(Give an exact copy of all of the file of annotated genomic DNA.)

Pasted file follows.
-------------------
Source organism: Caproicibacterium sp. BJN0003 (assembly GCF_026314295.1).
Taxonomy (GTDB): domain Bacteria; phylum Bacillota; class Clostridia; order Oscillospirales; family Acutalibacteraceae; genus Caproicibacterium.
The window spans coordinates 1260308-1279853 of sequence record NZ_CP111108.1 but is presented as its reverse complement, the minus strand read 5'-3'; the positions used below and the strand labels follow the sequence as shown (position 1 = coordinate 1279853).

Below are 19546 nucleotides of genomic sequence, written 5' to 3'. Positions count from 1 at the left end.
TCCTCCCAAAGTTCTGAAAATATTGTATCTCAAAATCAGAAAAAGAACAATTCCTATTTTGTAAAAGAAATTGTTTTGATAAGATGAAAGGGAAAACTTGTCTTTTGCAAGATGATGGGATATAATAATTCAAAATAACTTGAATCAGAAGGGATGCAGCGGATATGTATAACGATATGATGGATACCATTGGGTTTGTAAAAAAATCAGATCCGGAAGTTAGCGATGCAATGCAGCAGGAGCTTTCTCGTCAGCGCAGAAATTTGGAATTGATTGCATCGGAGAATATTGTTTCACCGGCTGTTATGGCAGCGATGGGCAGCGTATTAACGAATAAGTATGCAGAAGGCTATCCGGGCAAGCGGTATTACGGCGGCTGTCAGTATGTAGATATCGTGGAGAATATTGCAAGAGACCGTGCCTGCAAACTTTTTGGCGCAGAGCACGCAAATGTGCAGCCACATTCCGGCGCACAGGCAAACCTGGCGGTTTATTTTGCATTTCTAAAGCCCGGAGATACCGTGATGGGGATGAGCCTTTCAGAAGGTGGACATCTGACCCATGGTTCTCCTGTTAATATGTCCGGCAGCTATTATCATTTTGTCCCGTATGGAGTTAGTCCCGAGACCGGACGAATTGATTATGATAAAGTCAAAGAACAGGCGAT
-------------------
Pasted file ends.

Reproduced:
Source organism: Caproicibacterium sp. BJN0003 (assembly GCF_026314295.1).
Taxonomy (GTDB): domain Bacteria; phylum Bacillota; class Clostridia; order Oscillospirales; family Acutalibacteraceae; genus Caproicibacterium.
The window spans coordinates 1260308-1279853 of sequence record NZ_CP111108.1 but is presented as its reverse complement, the minus strand read 5'-3'; the positions used below and the strand labels follow the sequence as shown (position 1 = coordinate 1279853).

Below are 19546 nucleotides of genomic sequence, written 5' to 3'. Positions count from 1 at the left end.
TCCTCCCAAAGTTCTGAAAATATTGTATCTCAAAATCAGAAAAAGAACAATTCCTATTTTGTAAAAGAAATTGTTTTGATAAGATGAAAGGGAAAACTTGTCTTTTGCAAGATGATGGGATATAATAATTCAAAATAACTTGAATCAGAAGGGATGCAGCGGATATGTATAACGATATGATGGATACCATTGGGTTTGTAAAAAAATCAGATCCGGAAGTTAGCGATGCAATGCAGCAGGAGCTTTCTCGTCAGCGCAGAAATTTGGAATTGATTGCATCGGAGAATATTGTTTCACCGGCTGTTATGGCAGCGATGGGCAGCGTATTAACGAATAAGTATGCAGAAGGCTATCCGGGCAAGCGGTATTACGGCGGCTGTCAGTATGTAGATATCGTGGAGAATATTGCAAGAGACCGTGCCTGCAAACTTTTTGGCGCAGAGCACGCAAATGTGCAGCCACATTCCGGCGCACAGGCAAACCTGGCGGTTTATTTTGCATTTCTAAAGCCCGGAGATACCGTGATGGGGATGAGCCTTTCAGAAGGTGGACATCTGACCCATGGTTCTCCTGTTAATATGTCCGGCAGCTATTATCATTTTGTCCCGTATGGAGTTAGTCCCGAGACCGGACGAATTGATTATGATAAAGTCAAAGAACAGGCGAT